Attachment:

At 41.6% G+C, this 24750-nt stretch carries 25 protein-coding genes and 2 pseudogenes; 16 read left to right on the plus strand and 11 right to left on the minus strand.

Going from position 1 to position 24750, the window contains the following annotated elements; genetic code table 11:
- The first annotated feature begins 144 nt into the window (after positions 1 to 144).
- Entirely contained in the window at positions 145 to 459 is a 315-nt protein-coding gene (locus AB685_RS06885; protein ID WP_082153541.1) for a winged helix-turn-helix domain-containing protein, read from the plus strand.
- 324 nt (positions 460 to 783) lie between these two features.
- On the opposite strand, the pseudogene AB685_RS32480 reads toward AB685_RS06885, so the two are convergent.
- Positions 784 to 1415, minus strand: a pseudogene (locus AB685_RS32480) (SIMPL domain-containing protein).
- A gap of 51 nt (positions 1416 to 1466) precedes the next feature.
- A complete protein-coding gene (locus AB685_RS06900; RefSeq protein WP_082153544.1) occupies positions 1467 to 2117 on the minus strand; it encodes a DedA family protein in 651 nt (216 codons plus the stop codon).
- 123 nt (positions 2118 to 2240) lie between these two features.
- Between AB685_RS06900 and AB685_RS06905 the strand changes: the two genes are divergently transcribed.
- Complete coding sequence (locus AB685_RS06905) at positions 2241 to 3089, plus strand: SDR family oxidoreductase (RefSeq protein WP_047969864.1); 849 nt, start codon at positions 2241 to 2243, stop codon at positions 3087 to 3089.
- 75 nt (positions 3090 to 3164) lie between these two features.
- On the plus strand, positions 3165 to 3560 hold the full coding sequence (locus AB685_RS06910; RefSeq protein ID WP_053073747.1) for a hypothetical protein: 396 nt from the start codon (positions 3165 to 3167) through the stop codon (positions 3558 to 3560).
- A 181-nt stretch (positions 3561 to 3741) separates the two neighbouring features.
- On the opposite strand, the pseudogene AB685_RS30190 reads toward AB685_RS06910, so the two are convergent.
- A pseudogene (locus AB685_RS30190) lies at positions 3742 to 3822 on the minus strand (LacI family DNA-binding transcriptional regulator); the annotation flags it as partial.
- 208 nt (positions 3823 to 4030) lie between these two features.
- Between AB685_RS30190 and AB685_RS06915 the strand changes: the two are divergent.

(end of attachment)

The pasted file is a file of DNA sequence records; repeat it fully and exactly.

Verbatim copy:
At 41.6% G+C, this 24750-nt stretch carries 25 protein-coding genes and 2 pseudogenes; 16 read left to right on the plus strand and 11 right to left on the minus strand.

Going from position 1 to position 24750, the window contains the following annotated elements; genetic code table 11:
- The first annotated feature begins 144 nt into the window (after positions 1 to 144).
- Entirely contained in the window at positions 145 to 459 is a 315-nt protein-coding gene (locus AB685_RS06885; protein ID WP_082153541.1) for a winged helix-turn-helix domain-containing protein, read from the plus strand.
- 324 nt (positions 460 to 783) lie between these two features.
- On the opposite strand, the pseudogene AB685_RS32480 reads toward AB685_RS06885, so the two are convergent.
- Positions 784 to 1415, minus strand: a pseudogene (locus AB685_RS32480) (SIMPL domain-containing protein).
- A gap of 51 nt (positions 1416 to 1466) precedes the next feature.
- A complete protein-coding gene (locus AB685_RS06900; RefSeq protein WP_082153544.1) occupies positions 1467 to 2117 on the minus strand; it encodes a DedA family protein in 651 nt (216 codons plus the stop codon).
- 123 nt (positions 2118 to 2240) lie between these two features.
- Between AB685_RS06900 and AB685_RS06905 the strand changes: the two genes are divergently transcribed.
- Complete coding sequence (locus AB685_RS06905) at positions 2241 to 3089, plus strand: SDR family oxidoreductase (RefSeq protein WP_047969864.1); 849 nt, start codon at positions 2241 to 2243, stop codon at positions 3087 to 3089.
- 75 nt (positions 3090 to 3164) lie between these two features.
- On the plus strand, positions 3165 to 3560 hold the full coding sequence (locus AB685_RS06910; RefSeq protein ID WP_053073747.1) for a hypothetical protein: 396 nt from the start codon (positions 3165 to 3167) through the stop codon (positions 3558 to 3560).
- A 181-nt stretch (positions 3561 to 3741) separates the two neighbouring features.
- On the opposite strand, the pseudogene AB685_RS30190 reads toward AB685_RS06910, so the two are convergent.
- A pseudogene (locus AB685_RS30190) lies at positions 3742 to 3822 on the minus strand (LacI family DNA-binding transcriptional regulator); the annotation flags it as partial.
- 208 nt (positions 3823 to 4030) lie between these two features.
- Between AB685_RS30190 and AB685_RS06915 the strand changes: the two are divergent.